It's then that another ship pings you, reaches out to you with a quick, direct burst of energy that would be virtually indistinguishable from stellar background noise if it wasn't aimed directly at your vessel. It's like a poke, a nudge between students sitting in the back of class while the teacher isn't looking. Sensors quickly locate the ship, identify it as alien, label it as belonging to a friendly species, a known species, FTL capable, with a penchant for collecting extensive archives on primitive civilizations and cultures. A quick exchange of data confirms it, leads to a friendly conversation about the world, the people who call it home.
The planet itself is unremarkable as far as worlds with intelligent life go. Hydrogen, neon and argon are the primary atmospheric gasses, but hazardous fluorocarbons are on the rise. Sprawling factory complexes float on the turbulent seas, all automated, all spewing waste into the waters and skies. Data in the cultural packet indicates the factories are owned by an elite few, that the mass media saturating the planet's populace hails these owners as heroes of the people they are so carelessly (and intentionally, it turns out) poisoning. A totalitarian corporation-corrupted worldwide government keeps resistance in check, but not everyone on the world is blissfully dying while drowning in immersive, interactive media. Some fight, and every so often one of the factory complexes explodes, sinks to the bottom of the sea– the target of terrorist attempts to overthrow the ruling elite.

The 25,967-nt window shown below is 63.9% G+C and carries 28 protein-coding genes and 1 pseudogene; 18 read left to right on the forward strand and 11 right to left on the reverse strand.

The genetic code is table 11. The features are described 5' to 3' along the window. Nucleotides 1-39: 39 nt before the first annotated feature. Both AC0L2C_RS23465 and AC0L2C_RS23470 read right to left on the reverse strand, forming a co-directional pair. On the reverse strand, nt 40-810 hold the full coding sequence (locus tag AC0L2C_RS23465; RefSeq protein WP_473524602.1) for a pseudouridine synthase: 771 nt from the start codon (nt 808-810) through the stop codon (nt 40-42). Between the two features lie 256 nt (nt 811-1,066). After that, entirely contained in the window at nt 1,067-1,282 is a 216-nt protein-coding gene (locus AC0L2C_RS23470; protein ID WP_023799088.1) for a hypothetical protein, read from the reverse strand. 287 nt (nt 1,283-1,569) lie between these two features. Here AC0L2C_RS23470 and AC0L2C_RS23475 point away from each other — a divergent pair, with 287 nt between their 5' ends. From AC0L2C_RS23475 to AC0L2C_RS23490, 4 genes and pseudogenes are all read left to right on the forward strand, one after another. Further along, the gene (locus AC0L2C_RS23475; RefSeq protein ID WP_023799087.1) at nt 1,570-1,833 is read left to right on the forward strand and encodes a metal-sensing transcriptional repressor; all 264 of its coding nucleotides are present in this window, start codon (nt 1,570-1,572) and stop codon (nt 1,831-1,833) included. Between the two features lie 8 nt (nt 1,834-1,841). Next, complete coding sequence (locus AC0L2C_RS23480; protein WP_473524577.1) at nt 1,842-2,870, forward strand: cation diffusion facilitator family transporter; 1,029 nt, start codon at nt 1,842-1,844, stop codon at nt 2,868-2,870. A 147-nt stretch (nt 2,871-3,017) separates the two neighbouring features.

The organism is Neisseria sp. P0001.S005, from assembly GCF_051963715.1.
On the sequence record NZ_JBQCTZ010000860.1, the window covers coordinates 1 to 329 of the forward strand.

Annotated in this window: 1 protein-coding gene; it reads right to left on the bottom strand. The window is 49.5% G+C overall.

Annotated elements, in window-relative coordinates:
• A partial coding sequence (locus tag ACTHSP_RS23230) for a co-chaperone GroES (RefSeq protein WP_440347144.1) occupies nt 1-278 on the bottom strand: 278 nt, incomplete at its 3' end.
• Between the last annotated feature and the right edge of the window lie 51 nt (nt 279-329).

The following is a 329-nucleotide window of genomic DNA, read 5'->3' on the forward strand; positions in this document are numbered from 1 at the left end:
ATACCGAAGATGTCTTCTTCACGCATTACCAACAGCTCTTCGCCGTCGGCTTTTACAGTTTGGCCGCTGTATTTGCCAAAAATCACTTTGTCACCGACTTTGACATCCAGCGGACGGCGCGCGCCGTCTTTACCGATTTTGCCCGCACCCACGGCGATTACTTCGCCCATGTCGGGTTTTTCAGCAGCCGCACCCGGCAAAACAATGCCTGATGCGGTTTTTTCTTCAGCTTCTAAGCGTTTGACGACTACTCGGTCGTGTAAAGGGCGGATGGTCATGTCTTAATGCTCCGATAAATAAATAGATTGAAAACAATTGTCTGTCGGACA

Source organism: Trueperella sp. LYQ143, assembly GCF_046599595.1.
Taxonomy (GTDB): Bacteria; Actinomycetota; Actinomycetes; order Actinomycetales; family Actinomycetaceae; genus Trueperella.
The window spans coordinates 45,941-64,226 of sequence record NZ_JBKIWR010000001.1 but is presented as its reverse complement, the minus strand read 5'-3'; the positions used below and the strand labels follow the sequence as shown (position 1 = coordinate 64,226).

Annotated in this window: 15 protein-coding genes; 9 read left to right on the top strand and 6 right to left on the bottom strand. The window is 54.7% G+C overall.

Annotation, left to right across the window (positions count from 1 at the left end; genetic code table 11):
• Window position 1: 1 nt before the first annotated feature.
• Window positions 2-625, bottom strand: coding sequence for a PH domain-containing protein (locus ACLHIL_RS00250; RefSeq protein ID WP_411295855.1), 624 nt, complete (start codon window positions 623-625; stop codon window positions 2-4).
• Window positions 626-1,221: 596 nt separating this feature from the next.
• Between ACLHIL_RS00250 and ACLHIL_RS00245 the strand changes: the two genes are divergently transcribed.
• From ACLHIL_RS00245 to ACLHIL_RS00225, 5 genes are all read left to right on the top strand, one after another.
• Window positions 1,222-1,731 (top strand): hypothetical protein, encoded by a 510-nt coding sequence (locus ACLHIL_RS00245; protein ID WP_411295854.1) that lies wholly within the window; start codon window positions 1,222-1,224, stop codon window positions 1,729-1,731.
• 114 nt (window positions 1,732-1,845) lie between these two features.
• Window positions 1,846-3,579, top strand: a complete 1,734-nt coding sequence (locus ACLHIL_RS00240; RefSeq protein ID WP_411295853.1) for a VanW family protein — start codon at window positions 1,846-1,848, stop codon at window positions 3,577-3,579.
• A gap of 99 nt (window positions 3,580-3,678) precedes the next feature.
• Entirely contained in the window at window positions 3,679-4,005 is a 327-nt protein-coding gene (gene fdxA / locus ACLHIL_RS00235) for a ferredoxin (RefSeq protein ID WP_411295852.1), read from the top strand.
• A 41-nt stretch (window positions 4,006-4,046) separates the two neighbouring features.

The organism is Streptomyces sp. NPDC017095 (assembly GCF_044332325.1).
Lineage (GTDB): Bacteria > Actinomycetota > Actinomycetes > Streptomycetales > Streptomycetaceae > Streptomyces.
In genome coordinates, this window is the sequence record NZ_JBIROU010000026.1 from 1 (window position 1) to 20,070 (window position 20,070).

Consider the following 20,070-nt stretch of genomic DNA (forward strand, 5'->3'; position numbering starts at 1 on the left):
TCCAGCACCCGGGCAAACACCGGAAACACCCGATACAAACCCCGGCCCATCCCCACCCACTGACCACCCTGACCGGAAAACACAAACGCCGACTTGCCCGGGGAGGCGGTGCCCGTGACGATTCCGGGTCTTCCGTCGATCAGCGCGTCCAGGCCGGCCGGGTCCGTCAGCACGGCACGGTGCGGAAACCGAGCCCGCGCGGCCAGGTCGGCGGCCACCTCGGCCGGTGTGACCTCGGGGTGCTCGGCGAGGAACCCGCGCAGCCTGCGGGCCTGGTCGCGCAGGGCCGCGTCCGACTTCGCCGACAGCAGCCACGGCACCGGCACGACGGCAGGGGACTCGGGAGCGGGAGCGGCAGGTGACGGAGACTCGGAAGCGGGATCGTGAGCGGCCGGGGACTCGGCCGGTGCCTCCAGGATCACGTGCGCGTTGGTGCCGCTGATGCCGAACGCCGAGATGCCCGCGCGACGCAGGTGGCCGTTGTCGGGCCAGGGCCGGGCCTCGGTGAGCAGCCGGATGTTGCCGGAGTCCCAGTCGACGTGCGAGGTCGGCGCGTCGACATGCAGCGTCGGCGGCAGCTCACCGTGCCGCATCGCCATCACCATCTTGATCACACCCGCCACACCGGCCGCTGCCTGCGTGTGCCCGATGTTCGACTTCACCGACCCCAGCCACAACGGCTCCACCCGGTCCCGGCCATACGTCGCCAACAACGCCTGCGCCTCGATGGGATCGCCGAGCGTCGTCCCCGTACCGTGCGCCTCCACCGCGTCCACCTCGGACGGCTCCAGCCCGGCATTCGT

The data is thick, comprehensive. You spend hours absorbing the media, the propaganda, the games, immersing yourself in the simple entertainments of a primitive alien culture. When you get bored, you strike up a conversation with the alien vessel that sent you the data packet, exchange what commentary and viewpoints you can through the civilization barrier that garbles the humor and critique you share. It's hard not to get caught up in the plights of the people on the surface, hard to ignore the suffering of individuals dying by the hands of their own people, but you both realize you can't interfere. There's too much that could go wrong, too many factors that can't be controlled. In the end, all you can do is watch, study and wait. Thanks to the alien vessel sitting in orbit, the culture on the planet is being preserved, will exist in some form as long as there's an intergalactic network to preserve it, but the future of the people themselves is, and always will be, only in their own hands.
Knowing this, you leave the friendly alien ship to the observation and study of the world, make your way back to between-space. The transition comes smoothly, but your mind– your mind stays with the world, with the struggle unfolding across its watery surface.
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